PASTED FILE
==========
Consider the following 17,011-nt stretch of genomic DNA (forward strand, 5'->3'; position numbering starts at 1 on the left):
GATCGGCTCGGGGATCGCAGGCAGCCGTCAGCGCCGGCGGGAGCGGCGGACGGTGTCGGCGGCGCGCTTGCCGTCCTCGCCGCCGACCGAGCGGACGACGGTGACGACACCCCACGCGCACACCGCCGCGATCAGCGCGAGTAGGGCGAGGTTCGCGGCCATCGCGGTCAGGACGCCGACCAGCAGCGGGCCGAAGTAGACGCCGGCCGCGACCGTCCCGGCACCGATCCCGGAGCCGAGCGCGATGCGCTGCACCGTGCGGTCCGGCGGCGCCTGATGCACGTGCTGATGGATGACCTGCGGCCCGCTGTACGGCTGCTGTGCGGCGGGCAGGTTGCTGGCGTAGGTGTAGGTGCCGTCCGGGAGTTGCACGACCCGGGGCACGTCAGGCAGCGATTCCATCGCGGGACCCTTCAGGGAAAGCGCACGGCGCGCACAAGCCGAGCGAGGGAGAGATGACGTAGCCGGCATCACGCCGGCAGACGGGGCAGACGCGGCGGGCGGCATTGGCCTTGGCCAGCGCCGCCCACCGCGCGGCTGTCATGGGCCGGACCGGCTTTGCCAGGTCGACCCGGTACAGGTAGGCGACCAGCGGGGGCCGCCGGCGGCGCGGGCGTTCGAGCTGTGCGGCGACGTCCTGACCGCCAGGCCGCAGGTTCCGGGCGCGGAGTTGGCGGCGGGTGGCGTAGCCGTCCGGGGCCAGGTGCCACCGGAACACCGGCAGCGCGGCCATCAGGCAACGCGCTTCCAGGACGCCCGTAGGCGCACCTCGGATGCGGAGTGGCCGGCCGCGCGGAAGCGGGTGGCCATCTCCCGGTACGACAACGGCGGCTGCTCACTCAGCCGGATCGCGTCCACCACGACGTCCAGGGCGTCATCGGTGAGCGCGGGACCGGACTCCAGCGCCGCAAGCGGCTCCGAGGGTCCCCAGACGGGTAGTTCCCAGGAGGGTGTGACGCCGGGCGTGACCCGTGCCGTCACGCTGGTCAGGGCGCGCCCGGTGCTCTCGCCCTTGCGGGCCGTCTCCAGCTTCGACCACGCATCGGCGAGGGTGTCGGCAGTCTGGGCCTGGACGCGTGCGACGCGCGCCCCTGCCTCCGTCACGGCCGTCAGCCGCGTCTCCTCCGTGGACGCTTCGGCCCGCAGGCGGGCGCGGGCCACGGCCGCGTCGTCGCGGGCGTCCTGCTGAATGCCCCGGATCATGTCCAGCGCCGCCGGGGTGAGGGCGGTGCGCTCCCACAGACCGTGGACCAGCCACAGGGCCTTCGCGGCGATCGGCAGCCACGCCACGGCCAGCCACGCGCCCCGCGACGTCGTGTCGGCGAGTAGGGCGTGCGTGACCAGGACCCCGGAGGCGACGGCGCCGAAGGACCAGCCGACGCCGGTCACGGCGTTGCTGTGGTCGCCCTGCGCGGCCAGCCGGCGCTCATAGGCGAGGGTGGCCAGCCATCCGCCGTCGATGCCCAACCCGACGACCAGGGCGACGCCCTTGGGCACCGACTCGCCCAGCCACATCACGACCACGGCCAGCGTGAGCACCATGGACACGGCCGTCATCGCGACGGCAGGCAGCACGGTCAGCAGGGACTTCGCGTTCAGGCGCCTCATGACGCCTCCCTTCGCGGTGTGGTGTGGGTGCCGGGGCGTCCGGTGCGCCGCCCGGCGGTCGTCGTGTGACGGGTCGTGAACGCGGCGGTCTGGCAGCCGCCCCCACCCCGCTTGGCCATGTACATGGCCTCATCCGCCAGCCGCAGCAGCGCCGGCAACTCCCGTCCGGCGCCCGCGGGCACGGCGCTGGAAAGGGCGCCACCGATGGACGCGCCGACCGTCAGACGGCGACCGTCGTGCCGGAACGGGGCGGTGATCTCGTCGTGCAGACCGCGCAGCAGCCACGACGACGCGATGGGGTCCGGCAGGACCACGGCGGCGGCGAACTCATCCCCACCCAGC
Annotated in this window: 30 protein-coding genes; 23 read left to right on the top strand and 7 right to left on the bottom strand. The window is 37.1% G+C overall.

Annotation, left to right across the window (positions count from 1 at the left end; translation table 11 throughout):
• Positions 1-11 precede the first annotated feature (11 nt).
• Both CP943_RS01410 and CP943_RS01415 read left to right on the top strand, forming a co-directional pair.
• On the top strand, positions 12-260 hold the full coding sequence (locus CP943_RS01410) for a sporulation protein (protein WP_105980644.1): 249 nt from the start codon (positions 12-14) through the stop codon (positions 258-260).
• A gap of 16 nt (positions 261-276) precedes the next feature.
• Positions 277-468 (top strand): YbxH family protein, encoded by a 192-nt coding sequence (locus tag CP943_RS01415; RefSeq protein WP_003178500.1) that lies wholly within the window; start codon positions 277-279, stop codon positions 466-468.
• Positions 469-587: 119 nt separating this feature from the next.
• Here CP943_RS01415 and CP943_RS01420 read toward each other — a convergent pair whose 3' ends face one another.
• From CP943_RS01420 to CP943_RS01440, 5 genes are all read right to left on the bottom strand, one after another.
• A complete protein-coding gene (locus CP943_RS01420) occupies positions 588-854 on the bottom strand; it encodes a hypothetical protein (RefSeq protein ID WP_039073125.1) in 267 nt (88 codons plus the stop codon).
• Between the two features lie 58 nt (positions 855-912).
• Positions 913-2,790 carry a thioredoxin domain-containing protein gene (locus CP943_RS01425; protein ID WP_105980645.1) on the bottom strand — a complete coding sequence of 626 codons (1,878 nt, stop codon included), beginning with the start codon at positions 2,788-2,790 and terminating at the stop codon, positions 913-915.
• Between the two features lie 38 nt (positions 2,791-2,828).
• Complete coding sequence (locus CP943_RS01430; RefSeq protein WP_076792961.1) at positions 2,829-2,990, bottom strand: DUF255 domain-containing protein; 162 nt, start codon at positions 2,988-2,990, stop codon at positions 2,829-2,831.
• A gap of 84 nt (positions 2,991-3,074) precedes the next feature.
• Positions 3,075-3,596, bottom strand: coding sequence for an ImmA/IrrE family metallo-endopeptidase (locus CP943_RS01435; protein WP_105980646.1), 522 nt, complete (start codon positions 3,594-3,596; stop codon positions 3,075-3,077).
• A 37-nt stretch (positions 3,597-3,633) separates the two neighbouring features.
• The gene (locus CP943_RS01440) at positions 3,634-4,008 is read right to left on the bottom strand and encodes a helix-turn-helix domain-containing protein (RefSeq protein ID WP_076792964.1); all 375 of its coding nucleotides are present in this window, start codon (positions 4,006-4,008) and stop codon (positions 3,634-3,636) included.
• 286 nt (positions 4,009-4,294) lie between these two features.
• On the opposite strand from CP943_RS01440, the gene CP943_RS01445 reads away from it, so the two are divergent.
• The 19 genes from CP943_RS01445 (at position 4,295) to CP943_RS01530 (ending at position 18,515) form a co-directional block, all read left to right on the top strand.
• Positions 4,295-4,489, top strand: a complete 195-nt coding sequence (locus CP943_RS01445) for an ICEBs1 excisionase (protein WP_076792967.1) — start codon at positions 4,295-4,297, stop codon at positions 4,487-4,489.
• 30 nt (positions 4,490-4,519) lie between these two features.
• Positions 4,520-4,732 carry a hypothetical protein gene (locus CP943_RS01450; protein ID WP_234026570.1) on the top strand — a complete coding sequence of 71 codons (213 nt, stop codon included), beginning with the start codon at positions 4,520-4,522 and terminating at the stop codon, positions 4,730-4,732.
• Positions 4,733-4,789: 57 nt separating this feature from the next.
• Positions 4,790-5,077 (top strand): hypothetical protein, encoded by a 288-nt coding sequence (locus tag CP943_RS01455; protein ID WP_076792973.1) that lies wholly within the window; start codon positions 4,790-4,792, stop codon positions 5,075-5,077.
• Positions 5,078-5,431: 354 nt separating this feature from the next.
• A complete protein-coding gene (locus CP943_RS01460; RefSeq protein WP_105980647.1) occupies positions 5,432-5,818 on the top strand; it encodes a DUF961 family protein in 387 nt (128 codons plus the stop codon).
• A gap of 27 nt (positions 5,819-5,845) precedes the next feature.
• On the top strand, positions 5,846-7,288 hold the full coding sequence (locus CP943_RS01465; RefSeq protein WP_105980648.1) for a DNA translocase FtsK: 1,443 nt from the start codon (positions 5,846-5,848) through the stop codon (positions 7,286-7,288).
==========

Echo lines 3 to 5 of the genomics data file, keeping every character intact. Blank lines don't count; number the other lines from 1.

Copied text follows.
Annotated in this window: 30 protein-coding genes; 23 read left to right on the top strand and 7 right to left on the bottom strand. The window is 37.1% G+C overall.

Annotation, left to right across the window (positions count from 1 at the left end; translation table 11 throughout):
• Positions 1-11 precede the first annotated feature (11 nt).